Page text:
The passion definitely comes through on the site. So you've talked about managing the warehouse. I'm an IT guy. I'm into HR. For better or for worse, I'm an HR person. What are some of the challenges when you're learning some of these other functions?

Matt Ziser:

IT is a really good example. I still don't know much. You have to be able to ask the right questions. You have to build a level of trust with the experts who report in to you, and make sure you're asking the right generic questions that lead to kind of peeling the onion back a little bit. IT is a really difficult area, because it's so complex and it's so technical. I could spend all my time trying to understand what our server capacity should be. So, you pick your battles and for me IT is good when I don't hear anything about it. I've got a good IT guy that helps explain things to me like I'm a 5-year old which helps as long as it's not lowing up. I spend as little amount as I can on IT issues.

Scott Orn:

Is there something or some of those function that you didn't think would be very fun that turned out to be interesting. For me, some of the insurance stuff is actually fun for me. I like it.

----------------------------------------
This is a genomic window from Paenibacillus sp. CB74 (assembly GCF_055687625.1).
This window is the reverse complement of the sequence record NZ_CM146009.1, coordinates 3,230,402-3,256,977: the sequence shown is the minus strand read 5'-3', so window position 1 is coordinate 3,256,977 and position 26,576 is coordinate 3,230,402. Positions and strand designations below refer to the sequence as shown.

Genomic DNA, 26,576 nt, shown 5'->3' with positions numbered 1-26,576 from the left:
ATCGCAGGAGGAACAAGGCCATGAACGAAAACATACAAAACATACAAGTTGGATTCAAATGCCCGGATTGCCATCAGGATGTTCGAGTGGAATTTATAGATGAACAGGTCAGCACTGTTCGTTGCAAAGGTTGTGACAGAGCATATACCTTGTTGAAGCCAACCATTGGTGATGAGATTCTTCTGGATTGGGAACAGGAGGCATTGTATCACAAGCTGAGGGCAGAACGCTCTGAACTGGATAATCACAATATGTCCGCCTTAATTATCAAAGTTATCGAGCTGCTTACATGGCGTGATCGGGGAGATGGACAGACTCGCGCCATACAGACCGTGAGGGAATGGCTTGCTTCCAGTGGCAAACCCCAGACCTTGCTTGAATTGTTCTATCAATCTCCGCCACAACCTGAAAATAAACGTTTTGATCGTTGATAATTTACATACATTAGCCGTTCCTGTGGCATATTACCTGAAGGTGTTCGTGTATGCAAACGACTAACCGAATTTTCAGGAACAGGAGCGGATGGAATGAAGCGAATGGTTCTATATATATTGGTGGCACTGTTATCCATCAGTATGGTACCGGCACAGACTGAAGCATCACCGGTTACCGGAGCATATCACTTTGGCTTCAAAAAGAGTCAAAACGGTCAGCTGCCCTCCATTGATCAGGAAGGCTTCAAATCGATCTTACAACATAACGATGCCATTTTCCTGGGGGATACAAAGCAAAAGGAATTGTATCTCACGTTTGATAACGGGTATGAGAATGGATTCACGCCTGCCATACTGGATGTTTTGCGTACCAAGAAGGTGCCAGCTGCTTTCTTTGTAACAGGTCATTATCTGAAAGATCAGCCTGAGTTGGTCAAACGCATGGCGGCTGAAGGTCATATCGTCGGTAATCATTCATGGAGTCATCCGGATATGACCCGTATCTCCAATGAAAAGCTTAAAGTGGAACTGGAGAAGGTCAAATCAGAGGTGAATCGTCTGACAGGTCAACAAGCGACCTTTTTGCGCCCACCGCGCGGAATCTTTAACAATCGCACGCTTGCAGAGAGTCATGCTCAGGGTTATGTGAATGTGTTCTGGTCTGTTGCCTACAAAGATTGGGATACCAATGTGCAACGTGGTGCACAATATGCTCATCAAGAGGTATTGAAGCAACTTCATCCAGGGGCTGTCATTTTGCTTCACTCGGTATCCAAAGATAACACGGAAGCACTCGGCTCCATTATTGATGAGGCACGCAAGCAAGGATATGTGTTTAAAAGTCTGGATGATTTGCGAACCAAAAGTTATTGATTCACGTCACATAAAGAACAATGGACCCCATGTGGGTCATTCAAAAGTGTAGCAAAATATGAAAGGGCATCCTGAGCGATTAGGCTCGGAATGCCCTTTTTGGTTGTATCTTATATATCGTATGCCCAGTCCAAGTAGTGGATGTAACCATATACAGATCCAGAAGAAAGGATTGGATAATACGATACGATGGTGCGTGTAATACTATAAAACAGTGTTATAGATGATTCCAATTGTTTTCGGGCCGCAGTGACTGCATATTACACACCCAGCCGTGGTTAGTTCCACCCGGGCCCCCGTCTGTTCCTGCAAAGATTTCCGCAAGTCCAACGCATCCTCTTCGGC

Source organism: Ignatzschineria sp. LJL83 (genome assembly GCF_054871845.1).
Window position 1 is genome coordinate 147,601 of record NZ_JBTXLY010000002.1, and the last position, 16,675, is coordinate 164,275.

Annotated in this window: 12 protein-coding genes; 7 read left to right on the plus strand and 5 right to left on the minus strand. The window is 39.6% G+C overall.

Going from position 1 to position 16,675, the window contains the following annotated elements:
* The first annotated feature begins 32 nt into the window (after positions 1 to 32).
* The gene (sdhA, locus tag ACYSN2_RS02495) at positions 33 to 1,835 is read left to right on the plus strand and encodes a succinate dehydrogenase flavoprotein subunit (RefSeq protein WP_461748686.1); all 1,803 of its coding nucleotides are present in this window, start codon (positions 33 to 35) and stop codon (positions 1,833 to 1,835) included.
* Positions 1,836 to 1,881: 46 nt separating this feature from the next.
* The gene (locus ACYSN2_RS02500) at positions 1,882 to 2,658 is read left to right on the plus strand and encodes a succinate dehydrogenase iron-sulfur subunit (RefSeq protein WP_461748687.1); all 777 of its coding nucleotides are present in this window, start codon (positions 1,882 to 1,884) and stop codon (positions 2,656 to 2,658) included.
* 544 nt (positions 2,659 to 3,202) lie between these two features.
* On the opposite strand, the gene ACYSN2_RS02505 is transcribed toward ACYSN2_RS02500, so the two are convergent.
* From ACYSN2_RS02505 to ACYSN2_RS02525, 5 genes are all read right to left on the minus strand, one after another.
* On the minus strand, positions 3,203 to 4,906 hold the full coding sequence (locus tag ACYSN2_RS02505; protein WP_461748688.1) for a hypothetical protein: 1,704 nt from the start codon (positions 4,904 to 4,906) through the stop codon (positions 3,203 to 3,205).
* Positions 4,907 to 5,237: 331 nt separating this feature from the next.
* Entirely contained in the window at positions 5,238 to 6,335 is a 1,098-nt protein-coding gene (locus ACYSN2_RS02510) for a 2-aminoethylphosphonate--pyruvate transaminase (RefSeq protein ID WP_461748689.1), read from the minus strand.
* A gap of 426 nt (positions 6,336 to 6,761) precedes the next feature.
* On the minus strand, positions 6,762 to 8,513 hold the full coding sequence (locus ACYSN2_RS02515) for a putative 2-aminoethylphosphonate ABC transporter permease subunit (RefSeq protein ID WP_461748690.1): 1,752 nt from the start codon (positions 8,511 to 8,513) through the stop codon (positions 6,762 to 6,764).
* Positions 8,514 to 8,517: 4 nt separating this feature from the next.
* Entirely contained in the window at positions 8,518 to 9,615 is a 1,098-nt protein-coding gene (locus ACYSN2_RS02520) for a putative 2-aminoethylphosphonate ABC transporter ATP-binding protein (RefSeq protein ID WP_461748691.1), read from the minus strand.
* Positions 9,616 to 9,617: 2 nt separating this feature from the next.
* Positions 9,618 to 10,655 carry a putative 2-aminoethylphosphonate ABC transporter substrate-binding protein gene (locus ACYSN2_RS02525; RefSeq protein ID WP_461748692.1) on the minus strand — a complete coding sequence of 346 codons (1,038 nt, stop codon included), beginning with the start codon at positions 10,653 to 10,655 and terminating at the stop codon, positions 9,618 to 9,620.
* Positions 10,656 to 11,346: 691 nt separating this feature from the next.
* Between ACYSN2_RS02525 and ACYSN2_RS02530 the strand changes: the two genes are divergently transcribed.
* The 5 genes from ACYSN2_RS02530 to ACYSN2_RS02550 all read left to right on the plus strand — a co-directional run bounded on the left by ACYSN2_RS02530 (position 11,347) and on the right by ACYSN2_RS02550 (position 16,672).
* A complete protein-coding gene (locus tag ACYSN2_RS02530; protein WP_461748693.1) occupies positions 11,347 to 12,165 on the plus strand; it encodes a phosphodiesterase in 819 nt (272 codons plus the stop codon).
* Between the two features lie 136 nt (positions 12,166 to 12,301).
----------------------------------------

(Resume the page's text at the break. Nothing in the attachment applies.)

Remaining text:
Matt Ziser:

There was nothing that I came in where I was dreading. Maybe IT a little bit but just because it was an area that I didn't understand and know more about it. No. Not really. There is nothing that has really surprised me. Every now and then, I get involved in the brand discussion and things like that, around the product that I never thought I would be talking about like who the Tobi girl is. I actually enjoy that, even though it's a foreign language to me.

Scott Orn:

[inaudible 00:12:14] your catalog marketing experience.

Matt Ziser:

A lot of it is your understanding of pop culture, It's not really this structured approach to marketing. We're at a point where we don't have a real identified structure, brand, plan or guideline or anything like that. We're still very much at the early stages; who do we want our girl to be; who do we want to represent. That stuff, I actually have found to be fun. I don't get involved too much in it and that's fine, but I do like thinking about it. At least being a part of the conversation and giving my two cents even though it may not be listened to that much, but that's okay.

Scott Orn:

We have a lot of people that listen to a Chief Of Staff of a startup - early stage 10 or 15 person startup. And they help the CEO with everything. What kind of advice would you give them? I don't know how many people you have.

Matt Ziser:

We're at about 150.

Scott Orn:

What's the advice to someone who is Chief of Staff, effectively VP of operations at a 10 or 15 person start up who wants to get to a 150 company, whether it's scaling their own company or leaving their job and finding a Tobi sized company?

Matt Ziser: